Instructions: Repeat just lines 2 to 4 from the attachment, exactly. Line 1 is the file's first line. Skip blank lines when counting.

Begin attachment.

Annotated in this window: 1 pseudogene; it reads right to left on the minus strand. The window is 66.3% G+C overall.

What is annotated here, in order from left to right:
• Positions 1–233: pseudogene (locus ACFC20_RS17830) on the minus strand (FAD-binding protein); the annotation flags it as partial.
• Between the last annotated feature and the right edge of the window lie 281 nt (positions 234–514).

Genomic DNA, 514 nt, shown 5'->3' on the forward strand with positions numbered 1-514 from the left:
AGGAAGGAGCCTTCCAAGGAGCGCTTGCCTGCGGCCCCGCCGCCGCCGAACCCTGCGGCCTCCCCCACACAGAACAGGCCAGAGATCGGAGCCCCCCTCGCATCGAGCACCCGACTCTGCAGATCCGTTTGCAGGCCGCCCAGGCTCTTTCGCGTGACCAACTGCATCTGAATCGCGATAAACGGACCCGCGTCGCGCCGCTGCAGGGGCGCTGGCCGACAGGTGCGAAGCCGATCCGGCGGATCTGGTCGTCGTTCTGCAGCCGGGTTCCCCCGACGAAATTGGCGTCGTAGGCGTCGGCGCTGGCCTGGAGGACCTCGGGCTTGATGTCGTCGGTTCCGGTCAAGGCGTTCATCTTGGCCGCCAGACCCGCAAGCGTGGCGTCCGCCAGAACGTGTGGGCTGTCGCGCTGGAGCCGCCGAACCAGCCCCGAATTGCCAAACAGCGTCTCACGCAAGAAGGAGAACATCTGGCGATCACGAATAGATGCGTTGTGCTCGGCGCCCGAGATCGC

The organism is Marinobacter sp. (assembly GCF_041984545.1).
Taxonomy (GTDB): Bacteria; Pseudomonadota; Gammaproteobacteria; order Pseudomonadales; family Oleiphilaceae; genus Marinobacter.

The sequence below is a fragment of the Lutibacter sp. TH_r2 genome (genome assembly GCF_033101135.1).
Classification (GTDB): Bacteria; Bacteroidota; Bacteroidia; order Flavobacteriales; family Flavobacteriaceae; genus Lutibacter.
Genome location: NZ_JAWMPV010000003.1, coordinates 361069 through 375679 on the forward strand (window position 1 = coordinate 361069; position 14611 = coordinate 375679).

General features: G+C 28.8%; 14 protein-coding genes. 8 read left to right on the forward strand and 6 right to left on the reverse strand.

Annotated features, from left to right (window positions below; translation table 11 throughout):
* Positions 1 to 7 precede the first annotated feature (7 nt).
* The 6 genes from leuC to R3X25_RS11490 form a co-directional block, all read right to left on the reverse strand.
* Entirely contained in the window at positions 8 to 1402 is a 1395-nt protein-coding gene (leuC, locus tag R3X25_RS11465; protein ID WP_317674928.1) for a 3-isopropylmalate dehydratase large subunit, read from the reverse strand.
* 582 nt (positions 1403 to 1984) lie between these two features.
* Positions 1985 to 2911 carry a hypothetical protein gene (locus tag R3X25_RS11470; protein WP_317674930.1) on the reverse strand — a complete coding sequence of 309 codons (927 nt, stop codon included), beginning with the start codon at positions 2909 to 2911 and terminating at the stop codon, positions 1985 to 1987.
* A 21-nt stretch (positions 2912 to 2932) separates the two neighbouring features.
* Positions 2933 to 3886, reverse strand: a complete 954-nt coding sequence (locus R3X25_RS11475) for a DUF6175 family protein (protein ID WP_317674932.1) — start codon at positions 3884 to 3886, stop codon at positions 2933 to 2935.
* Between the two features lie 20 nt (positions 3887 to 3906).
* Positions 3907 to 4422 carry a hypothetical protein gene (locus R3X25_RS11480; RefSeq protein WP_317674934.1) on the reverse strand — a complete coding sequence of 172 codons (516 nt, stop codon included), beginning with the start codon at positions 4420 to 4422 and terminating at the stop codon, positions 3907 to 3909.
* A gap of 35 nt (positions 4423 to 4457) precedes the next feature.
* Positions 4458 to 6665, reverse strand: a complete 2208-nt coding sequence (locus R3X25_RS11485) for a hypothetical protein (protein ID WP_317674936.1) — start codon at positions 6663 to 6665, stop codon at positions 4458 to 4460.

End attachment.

What is annotated here, in order from left to right:
• Positions 1–233: pseudogene (locus ACFC20_RS17830) on the minus strand (FAD-binding protein); the annotation flags it as partial.
• Between the last annotated feature and the right edge of the window lie 281 nt (positions 234–514).